Foreign opponents of the war in Iraq on Wednesday cheered the prospect of a Democratic-controlled US Congress, while allies of President George W. Bush pondered the possibility of a major shift in US foreign policy.
President George W. Bush has much to think about after losing Congress to the Democrats
Staunch backers of the US invasion of Iraq, such as Japan, insisted they would remain steadfast in their support despite the key role that the Bush administration's handling of the conflict played in the Democrats' resounding victory in Tuesday's mid-term Congressional elections.
"Japan's support for Iraq will not change," Japanese Prime Minister Shinzo Abe told reporters.
"The international community has worked to rebuild Iraq. Japan will continue to do what we can," said Abe, who took office in September. His predecessor, Junichiro Koizumi, had taken the landmark step of deploying Japanese troops to Iraq.
Japanese opposition leaders saw the election result as a major slap in the face for Bush and warned Abe against pursuing what they described as Koizumi's slavish support for the US president.
Bush has been severely judged
"President Bush, who was an ally of former Prime Minister Koizumi, has been severely judged by his people," said Mizuho Fukushima, head of the Social Democratic Party.
Prodi suggests that Iraq was a deciding factor
Italian Prime Minister Romano Prodi, who had labeled the Iraq war a "grave mistake" following his election earlier this year, said the conflict was chiefly responsible for the heavy losses suffered by Bush's Republican party.
"There were also a few problems in domestic politics, but these also came from the war in Iraq," Prodi was quoted as saying by the ANSA news agency.
Senate loss would lead to negotiations
If the Republicans lose control of the Senate as well as the House of Representatives, Bush "will certainly be a president who will have to negotiate everything with the opposition," Prodi added.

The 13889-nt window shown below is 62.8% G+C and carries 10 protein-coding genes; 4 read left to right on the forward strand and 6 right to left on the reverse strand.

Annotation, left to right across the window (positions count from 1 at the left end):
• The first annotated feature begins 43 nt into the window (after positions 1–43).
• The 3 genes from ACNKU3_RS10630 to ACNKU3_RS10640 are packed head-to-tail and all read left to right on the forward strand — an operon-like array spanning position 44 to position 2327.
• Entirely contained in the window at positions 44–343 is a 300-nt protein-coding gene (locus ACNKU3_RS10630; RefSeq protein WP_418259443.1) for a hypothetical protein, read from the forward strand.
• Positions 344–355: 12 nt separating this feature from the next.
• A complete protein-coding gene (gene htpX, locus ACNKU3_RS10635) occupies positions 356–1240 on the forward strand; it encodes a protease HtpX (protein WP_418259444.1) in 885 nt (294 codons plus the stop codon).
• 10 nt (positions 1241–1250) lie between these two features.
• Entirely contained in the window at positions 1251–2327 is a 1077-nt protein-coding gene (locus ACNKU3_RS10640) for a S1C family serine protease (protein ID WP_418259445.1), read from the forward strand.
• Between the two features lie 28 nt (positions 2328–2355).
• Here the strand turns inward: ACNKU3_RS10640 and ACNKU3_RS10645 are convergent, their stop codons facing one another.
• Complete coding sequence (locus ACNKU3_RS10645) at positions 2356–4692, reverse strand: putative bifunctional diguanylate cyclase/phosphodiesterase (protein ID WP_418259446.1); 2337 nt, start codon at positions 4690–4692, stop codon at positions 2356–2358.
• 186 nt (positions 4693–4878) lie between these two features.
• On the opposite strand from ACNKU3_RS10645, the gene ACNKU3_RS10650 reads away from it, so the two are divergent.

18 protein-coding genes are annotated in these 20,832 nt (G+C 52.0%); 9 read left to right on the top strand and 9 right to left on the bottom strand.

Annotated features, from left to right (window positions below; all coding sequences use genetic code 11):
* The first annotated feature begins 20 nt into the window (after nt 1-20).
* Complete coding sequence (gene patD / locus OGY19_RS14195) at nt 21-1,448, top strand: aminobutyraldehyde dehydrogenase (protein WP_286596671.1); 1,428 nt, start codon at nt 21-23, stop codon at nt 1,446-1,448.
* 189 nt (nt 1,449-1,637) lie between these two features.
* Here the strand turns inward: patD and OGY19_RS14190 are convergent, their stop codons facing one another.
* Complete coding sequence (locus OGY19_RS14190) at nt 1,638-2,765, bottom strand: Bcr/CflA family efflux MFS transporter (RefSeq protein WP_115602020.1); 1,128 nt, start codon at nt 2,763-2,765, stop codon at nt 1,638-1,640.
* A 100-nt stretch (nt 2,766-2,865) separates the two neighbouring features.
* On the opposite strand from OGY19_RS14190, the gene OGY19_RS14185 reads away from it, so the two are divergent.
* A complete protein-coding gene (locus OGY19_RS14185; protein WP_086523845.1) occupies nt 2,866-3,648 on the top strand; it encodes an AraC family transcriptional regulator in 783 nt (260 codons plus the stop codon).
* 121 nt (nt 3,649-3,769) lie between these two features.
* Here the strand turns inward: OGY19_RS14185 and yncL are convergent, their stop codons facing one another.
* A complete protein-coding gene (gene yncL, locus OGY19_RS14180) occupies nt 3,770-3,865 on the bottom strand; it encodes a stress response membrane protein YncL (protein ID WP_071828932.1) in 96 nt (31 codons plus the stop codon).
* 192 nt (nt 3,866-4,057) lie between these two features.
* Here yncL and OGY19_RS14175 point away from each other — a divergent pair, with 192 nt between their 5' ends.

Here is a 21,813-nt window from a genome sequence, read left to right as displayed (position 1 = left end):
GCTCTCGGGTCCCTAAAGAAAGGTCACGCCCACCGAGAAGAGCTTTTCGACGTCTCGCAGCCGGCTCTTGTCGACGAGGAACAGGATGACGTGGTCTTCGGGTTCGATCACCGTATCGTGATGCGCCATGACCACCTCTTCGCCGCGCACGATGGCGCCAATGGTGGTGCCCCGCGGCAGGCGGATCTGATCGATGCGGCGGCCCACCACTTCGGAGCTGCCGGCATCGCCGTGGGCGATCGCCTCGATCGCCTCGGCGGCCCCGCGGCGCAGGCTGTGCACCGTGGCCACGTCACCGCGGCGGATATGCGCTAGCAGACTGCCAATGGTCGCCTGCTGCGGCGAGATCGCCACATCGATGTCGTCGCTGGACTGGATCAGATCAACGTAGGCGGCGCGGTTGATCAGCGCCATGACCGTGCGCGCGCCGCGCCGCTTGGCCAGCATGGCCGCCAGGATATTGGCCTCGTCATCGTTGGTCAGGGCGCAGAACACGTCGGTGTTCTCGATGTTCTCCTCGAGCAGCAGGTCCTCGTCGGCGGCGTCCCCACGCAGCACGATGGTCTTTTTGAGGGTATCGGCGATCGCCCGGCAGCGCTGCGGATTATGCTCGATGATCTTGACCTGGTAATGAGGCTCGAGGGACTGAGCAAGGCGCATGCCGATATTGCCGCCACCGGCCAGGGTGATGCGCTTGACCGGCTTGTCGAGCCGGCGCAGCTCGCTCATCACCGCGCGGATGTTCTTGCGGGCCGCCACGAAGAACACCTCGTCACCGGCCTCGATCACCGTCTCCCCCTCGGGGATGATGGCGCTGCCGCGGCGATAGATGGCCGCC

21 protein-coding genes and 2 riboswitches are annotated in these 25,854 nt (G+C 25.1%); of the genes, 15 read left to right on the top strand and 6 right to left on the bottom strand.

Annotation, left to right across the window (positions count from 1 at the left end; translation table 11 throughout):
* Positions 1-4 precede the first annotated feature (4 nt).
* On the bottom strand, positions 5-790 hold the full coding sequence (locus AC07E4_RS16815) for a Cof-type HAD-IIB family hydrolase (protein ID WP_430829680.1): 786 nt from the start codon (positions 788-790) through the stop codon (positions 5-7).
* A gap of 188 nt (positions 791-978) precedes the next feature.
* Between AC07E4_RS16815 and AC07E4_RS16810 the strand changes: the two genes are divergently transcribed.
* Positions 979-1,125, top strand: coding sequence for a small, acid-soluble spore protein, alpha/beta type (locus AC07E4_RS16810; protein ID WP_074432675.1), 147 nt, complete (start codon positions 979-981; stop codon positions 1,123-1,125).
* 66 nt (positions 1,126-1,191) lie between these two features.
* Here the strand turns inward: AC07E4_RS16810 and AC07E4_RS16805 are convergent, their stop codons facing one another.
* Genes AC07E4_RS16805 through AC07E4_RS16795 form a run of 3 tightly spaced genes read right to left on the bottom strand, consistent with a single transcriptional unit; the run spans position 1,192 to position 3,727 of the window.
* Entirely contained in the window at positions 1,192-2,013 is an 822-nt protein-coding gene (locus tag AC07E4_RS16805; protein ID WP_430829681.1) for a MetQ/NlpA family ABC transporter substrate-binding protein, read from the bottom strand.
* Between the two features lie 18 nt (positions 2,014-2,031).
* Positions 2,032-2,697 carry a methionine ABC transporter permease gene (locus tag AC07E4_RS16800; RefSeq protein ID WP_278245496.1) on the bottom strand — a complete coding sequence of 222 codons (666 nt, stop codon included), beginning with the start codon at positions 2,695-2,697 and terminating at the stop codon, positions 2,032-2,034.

Danish Prime Minister Anders Fogh Rasmussen, one of Washington's staunchest allies, acknowledged that the Iraqi issue had a "dominant influence" in the election result, and called on Bush and the new Congress to work together on key foreign policy issues.
"The world needs a determined and energetic United States," Rasmussen said, adding that he hoped "the president and Congress, under these new conditions, reach a common line on Iraq and Afghanistan."
Germany magnanimous over midterms
In Germany, a government spokesman rejected suggestions that the Republican defeat would cripple Bush's foreign policy for the remaining two years of the president's term.
Karsten Voigt expects closer ties in the future
"Regardless of the outcome of the elections, the German government will continue to work with the US government and the US president," spokesman Ulrich Wilhelm told a press conference. "We do not see the US government's capacity to act on foreign policy affected by the outcome of the elections," he added.
But Karsten Voigt, a key advisor to Chancellor Angela Merkel on transatlantic issues, predicted that Washington would now be seen to lean more heavily on Europe for help with its foreign policy challenges.
"The Democrats have criticized President Bush for not listening enough to the Europeans, to the allies," Voigt said. "The president has already moved in this direction, especially towards the Europeans, but the Democrats will demand that he goes further."
EU socialists hail "beginning of the nightmare's end"
The second-largest bloc in the European Parliament, the Socialist Group sent a congratulatory message to the Democrats, hailing their victory as "the beginning of the end of a six-year nightmare for the world."
Schulz and his Socialists welcomed the results
"Your victory will allow Europe and the United States to resume their partnership," Socialist Group president Martin Schulz said in the message.
Global finance markets wobbled on fears that the Democrat success could prompt less market-friendly policies in the world's biggest economy.
European indices eased off fresh five-year highs struck the previous day, while Japanese shares tumbled by more than one percent, as investors also feared that a split in power in Washington would create legislative gridlock.
Mixed reactions in Iraq
In Iraq itself, there was mixed public mixed reaction to the election result.
Qais Abu Ahmed, a middle-aged Sunni employee in the housing ministry, said he preferred the Republicans to stay in power because the Iraqi army itself was still too weak to ensure security in the country.
A US troop withdrawl would provoke mixed feelings
"Any withdrawal of the American army would be a big disaster. There would be at the very least a civil war, if not a major massacre the next day," he said.
Some Iraqis, however, saw in the Democrat victory the hope of an early US pullout.
"I want the withdrawal of the American army so that we Iraqis can sit down together and restore stability," said Ismail Khalil, an employee of the Shiite-run health ministry.